If gravity ever stops working, incredible things will happen. For instance, everything not attached to the earth flies off into space, all the planets break free from the sun's pull and the universe as you know it ceases to exist. Gravity may never fail, but scientists continue to unravel the secrets of this mysterious invisible force that helps hold everything together.
Universal Attraction: The Force
Gravity, along with strong nuclear forces, weak decay forces and electromagnetic forces, is one of the universe's fundamental forces It's also the weakest, even though gravity is so strong that one galaxy can attract another trillions of miles away. A well known idea in theoretical physics isn't that gravity is weaker than the other forces, but that we don't experience all of it's effects. That could happen if extra dimensions exist that cause gravity to spread out into those dimensions. Gravity is also the main force that gives structure to stars, galaxies and other massive objects.
When Obects Fall
Contrary to popular belief, gravity exists aboard orbiting space craft. In fact, the gravitational pull aboard the International Space Station is 90 percent of its value on the earth's surface. Astronauts and glasses of water appear weightless on video because the planet's gravity is making them fall towards the ground, but they never reach the ground because of the trajectory of their orbit. This constant state of falling while never reaching the earth makes it seem as though they are floating. Gravity causes all objects to accelerate at the same rate, falling faster and faster each second. Drop an anvil and a feather from a 30 story building and they would reach the ground at the same time if air resistance did not slow the feather down.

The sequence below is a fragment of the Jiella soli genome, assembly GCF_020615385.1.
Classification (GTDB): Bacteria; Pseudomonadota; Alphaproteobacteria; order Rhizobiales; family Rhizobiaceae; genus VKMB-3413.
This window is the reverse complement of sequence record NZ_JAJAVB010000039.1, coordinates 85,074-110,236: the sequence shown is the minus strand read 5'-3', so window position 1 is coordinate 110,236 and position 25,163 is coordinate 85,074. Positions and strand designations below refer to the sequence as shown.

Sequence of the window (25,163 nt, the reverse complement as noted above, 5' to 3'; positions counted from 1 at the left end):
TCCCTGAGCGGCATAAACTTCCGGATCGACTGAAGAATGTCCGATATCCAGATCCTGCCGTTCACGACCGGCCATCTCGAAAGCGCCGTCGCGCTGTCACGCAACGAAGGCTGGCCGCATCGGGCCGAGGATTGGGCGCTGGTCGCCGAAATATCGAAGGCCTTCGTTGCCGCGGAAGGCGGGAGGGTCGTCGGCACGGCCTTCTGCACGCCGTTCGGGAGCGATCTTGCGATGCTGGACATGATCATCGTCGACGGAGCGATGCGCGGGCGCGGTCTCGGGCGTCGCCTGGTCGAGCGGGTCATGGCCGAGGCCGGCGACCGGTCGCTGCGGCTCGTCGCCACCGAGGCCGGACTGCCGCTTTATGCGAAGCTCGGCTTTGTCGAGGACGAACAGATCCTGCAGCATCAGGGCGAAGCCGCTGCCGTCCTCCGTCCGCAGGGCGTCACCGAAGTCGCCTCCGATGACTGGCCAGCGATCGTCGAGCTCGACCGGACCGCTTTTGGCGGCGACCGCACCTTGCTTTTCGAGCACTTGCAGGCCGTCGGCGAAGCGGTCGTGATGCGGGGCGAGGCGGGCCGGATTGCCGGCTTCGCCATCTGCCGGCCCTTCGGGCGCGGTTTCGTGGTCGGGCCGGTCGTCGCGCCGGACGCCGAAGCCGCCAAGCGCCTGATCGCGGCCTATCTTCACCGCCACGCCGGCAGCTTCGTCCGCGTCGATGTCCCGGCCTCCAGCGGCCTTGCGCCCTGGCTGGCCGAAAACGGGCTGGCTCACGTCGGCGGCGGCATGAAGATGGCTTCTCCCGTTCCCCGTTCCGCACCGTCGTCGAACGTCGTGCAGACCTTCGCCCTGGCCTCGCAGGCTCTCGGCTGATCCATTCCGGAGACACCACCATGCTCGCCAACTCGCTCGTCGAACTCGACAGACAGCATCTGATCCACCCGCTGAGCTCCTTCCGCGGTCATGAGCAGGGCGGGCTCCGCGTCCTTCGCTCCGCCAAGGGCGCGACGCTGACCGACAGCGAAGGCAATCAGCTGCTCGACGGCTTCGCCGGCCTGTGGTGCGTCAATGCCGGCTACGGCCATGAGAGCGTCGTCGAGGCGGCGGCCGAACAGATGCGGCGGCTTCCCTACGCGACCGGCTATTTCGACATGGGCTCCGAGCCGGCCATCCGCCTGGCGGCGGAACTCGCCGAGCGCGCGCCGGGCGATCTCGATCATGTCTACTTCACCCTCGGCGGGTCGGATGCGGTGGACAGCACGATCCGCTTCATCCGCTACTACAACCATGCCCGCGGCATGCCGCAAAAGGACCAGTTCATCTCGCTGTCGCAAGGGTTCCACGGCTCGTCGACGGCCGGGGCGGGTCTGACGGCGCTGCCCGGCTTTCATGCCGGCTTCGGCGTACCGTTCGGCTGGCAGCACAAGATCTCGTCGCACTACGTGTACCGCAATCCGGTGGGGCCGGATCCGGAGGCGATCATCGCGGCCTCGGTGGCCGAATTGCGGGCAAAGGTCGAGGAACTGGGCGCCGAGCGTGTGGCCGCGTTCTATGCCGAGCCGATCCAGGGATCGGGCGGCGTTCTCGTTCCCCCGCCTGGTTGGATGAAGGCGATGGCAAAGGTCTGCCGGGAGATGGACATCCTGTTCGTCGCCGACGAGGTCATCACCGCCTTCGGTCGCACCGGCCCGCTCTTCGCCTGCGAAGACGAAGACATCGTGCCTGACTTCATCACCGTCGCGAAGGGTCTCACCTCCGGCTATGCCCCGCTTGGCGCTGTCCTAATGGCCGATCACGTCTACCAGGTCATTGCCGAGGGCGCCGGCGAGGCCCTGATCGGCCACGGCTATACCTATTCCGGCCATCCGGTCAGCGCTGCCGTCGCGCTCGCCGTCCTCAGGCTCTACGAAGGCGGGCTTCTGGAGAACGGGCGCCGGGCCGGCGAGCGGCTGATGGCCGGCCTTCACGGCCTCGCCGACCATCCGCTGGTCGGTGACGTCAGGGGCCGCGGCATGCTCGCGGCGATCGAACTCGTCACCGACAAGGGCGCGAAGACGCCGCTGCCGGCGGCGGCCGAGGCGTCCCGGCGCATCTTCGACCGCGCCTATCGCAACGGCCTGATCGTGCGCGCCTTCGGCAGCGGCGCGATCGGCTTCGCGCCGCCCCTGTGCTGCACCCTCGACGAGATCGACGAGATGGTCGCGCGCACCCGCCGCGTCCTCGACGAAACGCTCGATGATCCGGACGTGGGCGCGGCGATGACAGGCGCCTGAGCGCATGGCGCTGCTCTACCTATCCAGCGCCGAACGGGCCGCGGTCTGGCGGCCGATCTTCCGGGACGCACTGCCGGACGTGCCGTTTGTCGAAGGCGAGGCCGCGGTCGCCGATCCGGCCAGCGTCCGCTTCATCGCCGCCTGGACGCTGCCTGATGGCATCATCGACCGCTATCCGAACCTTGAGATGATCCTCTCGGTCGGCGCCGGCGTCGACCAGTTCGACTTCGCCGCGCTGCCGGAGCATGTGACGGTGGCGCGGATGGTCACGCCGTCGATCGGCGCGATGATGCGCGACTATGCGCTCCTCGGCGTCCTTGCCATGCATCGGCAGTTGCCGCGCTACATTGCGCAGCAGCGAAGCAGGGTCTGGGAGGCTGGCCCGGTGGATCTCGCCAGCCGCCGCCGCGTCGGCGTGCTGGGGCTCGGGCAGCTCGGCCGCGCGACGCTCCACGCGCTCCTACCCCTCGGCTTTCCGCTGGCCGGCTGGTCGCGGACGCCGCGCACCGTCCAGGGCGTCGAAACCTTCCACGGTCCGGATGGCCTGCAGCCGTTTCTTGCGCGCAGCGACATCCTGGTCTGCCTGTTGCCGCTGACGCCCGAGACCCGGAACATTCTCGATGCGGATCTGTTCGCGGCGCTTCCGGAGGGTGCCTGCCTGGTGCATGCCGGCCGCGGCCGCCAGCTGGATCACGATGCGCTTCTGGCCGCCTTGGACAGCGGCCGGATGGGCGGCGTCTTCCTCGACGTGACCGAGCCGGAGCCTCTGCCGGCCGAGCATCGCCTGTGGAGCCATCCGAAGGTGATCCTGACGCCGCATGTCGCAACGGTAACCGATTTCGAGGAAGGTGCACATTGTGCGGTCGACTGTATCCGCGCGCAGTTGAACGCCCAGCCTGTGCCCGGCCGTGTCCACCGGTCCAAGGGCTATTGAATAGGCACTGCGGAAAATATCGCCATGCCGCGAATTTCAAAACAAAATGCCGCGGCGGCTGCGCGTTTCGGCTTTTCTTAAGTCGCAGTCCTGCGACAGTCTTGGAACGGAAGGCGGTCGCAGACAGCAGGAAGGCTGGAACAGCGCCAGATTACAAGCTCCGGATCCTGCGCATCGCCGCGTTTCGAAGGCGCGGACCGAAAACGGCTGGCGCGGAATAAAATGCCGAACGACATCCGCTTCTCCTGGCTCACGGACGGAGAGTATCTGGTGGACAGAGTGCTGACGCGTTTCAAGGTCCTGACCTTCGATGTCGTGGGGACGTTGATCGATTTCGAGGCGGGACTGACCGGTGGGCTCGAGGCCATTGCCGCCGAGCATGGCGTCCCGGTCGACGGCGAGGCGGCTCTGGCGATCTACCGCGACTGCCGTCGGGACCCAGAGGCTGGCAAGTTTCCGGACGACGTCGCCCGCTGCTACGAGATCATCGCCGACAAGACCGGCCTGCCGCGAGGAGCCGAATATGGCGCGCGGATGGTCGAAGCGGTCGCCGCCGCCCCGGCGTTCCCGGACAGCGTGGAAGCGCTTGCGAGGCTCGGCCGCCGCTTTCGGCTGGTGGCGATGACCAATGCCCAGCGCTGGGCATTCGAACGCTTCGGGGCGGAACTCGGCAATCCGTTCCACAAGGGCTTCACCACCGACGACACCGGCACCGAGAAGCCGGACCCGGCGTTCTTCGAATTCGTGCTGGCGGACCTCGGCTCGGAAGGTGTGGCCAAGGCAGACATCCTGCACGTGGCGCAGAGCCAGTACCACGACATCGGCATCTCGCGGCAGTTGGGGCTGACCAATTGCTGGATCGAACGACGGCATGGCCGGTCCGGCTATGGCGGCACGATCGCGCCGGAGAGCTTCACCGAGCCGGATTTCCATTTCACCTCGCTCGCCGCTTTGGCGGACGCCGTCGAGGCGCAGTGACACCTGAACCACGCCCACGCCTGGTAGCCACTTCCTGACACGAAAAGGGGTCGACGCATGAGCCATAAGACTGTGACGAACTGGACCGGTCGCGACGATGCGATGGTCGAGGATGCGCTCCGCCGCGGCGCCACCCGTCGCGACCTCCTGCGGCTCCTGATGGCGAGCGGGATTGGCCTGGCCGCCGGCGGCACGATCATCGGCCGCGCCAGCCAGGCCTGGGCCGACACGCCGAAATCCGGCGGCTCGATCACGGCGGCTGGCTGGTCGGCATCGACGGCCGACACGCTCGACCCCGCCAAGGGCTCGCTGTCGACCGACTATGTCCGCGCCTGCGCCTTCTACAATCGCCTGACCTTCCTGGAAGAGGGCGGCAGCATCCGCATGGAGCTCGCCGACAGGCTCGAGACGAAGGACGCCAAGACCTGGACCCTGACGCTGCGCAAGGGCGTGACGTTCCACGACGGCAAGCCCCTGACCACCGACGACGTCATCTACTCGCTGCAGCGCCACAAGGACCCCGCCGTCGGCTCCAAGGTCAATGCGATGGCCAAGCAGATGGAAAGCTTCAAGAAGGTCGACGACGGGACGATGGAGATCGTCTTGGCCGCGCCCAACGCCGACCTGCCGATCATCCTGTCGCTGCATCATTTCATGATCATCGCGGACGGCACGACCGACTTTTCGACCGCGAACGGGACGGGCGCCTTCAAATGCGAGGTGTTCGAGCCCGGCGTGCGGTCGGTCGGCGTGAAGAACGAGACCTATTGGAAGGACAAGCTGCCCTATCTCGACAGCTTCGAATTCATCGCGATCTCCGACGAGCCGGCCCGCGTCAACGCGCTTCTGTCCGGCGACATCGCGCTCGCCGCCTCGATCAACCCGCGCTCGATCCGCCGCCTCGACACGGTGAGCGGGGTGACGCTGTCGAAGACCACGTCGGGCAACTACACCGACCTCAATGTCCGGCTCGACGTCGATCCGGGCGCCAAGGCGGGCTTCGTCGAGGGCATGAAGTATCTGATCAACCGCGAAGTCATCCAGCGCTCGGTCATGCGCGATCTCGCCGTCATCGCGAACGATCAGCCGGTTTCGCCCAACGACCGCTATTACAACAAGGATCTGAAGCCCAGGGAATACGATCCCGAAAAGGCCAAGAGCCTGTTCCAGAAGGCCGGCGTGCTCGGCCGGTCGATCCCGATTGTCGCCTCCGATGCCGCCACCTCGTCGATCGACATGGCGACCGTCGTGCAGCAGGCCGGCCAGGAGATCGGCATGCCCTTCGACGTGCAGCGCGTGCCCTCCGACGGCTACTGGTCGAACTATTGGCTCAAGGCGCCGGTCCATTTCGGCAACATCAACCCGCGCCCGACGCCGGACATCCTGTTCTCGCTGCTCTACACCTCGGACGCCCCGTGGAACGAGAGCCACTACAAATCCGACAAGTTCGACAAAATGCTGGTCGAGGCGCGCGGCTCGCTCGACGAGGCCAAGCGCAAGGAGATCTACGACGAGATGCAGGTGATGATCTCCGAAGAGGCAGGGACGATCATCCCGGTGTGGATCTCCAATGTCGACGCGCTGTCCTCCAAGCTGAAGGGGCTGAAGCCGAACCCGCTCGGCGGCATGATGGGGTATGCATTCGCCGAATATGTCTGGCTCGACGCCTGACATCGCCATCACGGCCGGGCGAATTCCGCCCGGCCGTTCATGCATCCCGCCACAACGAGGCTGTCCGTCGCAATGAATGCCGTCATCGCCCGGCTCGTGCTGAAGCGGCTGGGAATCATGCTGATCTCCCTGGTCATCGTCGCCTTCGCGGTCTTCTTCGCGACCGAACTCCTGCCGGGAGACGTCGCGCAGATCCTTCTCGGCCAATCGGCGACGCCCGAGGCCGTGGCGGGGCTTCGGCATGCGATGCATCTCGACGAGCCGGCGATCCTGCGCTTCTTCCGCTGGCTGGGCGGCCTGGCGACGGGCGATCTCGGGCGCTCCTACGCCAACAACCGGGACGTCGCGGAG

The Mathematics of Attraction
The acceleration due to gravity is a real entity whose value scientists denote with the lowercase letter "g." In a famous experiment, Galileo discovered a relationship between g and the distance an object falls over a period of time, as shown in the following equation:
d = 1/2 x g x (t squared)
The letter d represents distance fallen and t is the length of time in seconds the object falls. The gravitational force between two objects is proportional to their masses and inversely proportional to the distance that separates them. Use the following equation to compute that force:
F = G x ((m1 x m2)/r^2)
The letter F stands for the gravitational force, m1 and m2 are the masses of the two objects and r is the distance between them. The uppercase G is the universal gravity constant, 6.673 × 10^-11 N·(m/kg)^2. If an object doubles its distance from another, the gravitational force between them does not diminish 50 percent. Instead, the force drops off by a factor of 2 squared -- gravitational force decreases with the square of the distance between two objects.
Scientists have a good understanding of how gravity works at the large scale macroscopic level, but many processes at the microscopic quantum level leave them puzzled. Light, for instance, exhibits properties of a wave and a particle -- physicists believe that gravity works the same way. However, so far nobody has proven that gravity creates classical non-quantum waves. Technology may have to advance a little more before scientists unlock all of gravity's secrets.
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